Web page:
bmag Brisbane Person of the Year Maha Sinnathamby is the land developer with the Midas touch.
Maha Sinnathamby has a favourite analogy when he recalls the first time he looked out over 2860 hectares of desolate bushland that would later become Greater Springfield. “Like a sculptor who looks at a rock, I could hear a voice crying to be let out,” he says.
While others saw little worth in the land at Opossum Creek, 23 kilometres from Brisbane’s CBD, Sinnathamby visualised a place of spectacular promise, a thriving city unlike any other in Australia. “Initially, the Premier at the time, Wayne Goss, didn’t want anything to do with me but he started to see the tremendous opportunities and three years later the Centenary Highway link got started.”
Clearly the word ‘no’ is not part of the Sinnathamby vocabulary. In 1992 he and business partner Bob Sharpless pressed onward with their dream to develop Greater Springfield, now recognised as Australia’s largest privately-owned master-planned city. But the entrepreneurs were on shaky ground at the start.
“We’ve sailed close to the wind many times and Maha and I had some pretty robust conversations regarding our financial sustainability,” says Sharpless, adding the master-planned community wouldn’t have got off the ground if not for Sinnathamby’s courage, work ethic and political shrewdness.
“He’s charismatic and I’ve never met anyone as persistent as Maha. He’s very determined and when you look at the Springfield project and what has been achieved by a small company over a 21-year period, it is pretty impressive.” Greater Springfield, which encompasses six smaller suburbs, is estimated to cost $23billion by completion and has a projected population of 105,000 by the year 2030 (which is expected to be more than Darwin).
Greater Springfield won the International Real Estate Federation’s Award for World’s Best Master Planned Community in 2010. The sceptics who said it couldn’t be done have long since disappeared. “I’ve learnt a lot from my failures and later in life I learnt that money isn’t everything and that you have to give back to society,” says Sinnathamby. “What we are doing in Springfield is testament to adding value to a society.”
Sinnathamby came to Australia in 1959 at the age of 20 to study engineering at the University of New South Wales but it was a constant struggle. “I failed both my first and second years at university but I had a commitment to go back to Malaysia with that degree. My father said, ‘son, just keep going because the darkest of nights brings the brightest dawn’.”
After a period working as an engineer in his home country he and his wife Yoga decided to permanently relocate their young family to Perth. Refusing to go on unemployment benefits, he sold metric rulers to hardware stores for a short time and then moved into selling real estate on commission. In 1976 he entered the world of property development as co-founder of Murdoch Projects. The business grew quickly but success was short-lived. A recession was brewing and following a disastrous attempt to raise $14million through a public trust, the company collapsed. Sinnathamby had arrived penniless in Australia, made a fortune, and then lost it.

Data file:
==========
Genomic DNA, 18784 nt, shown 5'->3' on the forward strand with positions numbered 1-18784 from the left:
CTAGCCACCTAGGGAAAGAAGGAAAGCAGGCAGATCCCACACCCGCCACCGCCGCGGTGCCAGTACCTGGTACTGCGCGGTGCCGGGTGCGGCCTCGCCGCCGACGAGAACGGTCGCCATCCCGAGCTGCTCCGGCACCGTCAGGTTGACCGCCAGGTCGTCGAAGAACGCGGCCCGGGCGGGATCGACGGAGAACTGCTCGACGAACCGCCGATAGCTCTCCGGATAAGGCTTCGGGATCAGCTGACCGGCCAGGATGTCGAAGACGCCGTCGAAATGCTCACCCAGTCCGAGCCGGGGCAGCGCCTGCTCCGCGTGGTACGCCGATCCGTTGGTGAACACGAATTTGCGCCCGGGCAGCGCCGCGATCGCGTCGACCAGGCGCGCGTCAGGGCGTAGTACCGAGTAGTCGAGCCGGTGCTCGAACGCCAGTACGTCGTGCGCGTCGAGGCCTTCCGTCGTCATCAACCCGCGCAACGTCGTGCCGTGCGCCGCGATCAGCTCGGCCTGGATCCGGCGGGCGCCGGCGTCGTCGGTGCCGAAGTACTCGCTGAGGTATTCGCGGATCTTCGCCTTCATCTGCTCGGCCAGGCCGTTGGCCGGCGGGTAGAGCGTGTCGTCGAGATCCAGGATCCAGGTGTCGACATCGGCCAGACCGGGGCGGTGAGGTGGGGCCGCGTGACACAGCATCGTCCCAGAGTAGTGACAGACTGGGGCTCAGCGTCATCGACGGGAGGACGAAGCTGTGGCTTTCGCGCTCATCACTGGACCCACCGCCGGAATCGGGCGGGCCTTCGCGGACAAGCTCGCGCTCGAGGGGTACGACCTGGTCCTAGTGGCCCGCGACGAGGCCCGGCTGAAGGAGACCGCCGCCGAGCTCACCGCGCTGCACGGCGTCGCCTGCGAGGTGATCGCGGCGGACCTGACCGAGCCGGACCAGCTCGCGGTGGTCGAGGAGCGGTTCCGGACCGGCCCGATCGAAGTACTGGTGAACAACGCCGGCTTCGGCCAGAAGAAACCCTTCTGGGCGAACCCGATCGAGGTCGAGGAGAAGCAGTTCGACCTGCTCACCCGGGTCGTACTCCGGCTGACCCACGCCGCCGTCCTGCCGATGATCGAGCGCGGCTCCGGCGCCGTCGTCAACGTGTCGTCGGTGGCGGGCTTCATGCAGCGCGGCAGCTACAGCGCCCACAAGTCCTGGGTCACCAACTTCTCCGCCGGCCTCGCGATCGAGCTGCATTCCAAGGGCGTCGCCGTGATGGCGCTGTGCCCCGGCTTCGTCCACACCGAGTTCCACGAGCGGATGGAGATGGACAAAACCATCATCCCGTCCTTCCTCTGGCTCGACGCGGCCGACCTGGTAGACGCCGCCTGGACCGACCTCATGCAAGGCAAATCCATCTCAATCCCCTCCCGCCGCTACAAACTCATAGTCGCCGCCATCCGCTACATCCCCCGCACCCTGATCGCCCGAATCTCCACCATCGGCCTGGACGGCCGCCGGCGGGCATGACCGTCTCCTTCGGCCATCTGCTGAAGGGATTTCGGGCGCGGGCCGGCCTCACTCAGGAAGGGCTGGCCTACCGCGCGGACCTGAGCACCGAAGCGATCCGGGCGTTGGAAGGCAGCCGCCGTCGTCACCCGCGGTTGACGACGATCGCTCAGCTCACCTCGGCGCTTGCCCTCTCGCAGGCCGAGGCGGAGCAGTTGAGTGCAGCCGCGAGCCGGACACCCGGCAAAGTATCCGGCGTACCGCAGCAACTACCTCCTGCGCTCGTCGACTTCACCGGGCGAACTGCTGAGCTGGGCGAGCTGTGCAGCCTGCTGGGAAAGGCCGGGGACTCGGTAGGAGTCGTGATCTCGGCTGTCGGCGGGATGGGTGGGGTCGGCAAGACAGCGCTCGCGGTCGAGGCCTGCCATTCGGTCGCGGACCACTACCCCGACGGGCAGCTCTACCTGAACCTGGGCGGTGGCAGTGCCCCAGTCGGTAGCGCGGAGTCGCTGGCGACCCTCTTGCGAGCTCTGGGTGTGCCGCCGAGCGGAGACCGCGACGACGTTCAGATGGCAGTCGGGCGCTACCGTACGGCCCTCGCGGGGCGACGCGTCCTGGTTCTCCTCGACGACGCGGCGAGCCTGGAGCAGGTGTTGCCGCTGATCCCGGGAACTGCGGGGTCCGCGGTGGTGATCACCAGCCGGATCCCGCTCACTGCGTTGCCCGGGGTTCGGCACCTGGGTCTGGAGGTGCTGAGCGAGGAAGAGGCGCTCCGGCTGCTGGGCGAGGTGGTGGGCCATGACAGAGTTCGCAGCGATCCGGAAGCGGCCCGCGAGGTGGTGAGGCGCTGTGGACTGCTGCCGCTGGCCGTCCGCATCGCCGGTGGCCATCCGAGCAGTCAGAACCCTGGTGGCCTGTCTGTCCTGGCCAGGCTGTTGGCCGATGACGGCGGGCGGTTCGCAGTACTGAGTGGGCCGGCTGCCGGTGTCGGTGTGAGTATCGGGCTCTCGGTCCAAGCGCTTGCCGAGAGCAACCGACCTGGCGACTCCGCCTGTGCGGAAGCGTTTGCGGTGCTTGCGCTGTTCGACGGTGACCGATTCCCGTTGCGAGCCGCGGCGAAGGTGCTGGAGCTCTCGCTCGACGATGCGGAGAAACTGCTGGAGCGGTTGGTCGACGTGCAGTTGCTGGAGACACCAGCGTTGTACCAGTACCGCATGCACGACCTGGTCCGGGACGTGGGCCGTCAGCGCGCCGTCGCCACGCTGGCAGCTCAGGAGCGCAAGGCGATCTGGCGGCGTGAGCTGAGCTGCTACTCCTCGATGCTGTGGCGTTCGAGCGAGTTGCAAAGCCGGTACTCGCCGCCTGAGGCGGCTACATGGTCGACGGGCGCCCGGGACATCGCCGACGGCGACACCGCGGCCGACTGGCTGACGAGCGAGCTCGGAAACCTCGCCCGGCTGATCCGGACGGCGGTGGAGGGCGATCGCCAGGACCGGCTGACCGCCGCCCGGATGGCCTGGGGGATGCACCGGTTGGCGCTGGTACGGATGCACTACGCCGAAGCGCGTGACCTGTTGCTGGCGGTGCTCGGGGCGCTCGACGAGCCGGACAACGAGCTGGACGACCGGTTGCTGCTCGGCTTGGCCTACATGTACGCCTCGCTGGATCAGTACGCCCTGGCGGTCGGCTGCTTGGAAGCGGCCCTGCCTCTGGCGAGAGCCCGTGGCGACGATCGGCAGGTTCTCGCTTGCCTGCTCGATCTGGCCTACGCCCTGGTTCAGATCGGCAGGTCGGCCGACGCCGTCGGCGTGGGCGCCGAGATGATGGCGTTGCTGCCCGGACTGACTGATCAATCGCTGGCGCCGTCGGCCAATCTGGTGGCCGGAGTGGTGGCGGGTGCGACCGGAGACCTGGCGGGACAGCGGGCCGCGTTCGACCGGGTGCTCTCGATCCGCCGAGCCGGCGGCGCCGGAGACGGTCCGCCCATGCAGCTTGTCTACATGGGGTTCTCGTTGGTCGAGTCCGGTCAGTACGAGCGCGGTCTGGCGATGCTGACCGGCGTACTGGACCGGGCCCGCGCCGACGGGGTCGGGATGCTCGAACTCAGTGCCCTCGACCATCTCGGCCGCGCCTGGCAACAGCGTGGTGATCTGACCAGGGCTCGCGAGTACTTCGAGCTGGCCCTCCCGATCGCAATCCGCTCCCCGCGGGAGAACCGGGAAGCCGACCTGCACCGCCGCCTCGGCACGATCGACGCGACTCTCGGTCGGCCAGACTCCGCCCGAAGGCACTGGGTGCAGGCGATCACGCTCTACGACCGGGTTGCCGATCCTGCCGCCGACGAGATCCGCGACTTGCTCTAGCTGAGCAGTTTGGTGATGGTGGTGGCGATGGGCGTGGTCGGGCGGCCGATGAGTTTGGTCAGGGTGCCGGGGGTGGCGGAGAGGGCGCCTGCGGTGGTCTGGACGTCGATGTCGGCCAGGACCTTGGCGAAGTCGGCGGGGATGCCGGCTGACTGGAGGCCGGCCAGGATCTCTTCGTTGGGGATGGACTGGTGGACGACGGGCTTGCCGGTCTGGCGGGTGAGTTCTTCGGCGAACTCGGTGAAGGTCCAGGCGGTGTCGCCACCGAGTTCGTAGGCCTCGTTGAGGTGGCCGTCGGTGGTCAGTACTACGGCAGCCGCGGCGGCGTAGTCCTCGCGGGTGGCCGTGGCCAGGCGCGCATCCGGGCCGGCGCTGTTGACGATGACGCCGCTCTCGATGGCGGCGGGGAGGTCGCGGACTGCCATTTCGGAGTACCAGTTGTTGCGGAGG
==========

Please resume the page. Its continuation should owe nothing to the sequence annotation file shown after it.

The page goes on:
“In the first five years everything I touched turned to gold, and then I was down in the dumps, burning in hell,” Sinnathamby says.Following the demise of Murdoch Projects, he and new business partner Bob Sharpless headed east and threw themselves into an audaciously ambitious city-building scheme. Today, Greater Springfield boasts a 52-hectare Health City precinct, a $220million state-of-the-art data centre, the $60million Springfield Tower and the $1.2billion Darra to Springfield rail link is on time to open in November.
“Maha has always put community values before profit. He could have cut the land purchase up into big blocks, made a profit and left – but he didn’t. He took a gamble because he wanted to make a community,” says City of Ipswich Mayor Paul Pisasale, who admits to having engaged in a fair share of debate with the Springfield developer. “But I can tell you that in the whole 20 years we’ve never faced off in court. What most impresses me about Maha is his talk about the value of an education. He’s always closely aligned to the core value of people.”
Springfield’s Education City precinct is home to numerous learning facilities geared towards preparing students for a career anywhere around the world. For Sinnathamby, education is the key pillar in Greater Springfield’s development and he himself is a living example of how education can transform a life; not just through formal learning but through his constant drive to immerse himself in his chosen goal.
“Education is the soul of Springfield. It is the currency of the future, the only currency you can cash in anywhere in the world and it can never be stolen from the owner. I am a strong believer in adding human capital. I have seen five successive governments in Queensland, from both sides of politics, since starting this project, and they have always been supportive of me because we are doing their work. The best gift you can give a person is education.”
Now in his mid-70s, and with all of his four children taking on important roles beside him, the Springfield Land Corporation chairman has no plans for retirement just yet. “I am strongly committed to building the most unique city in this country.”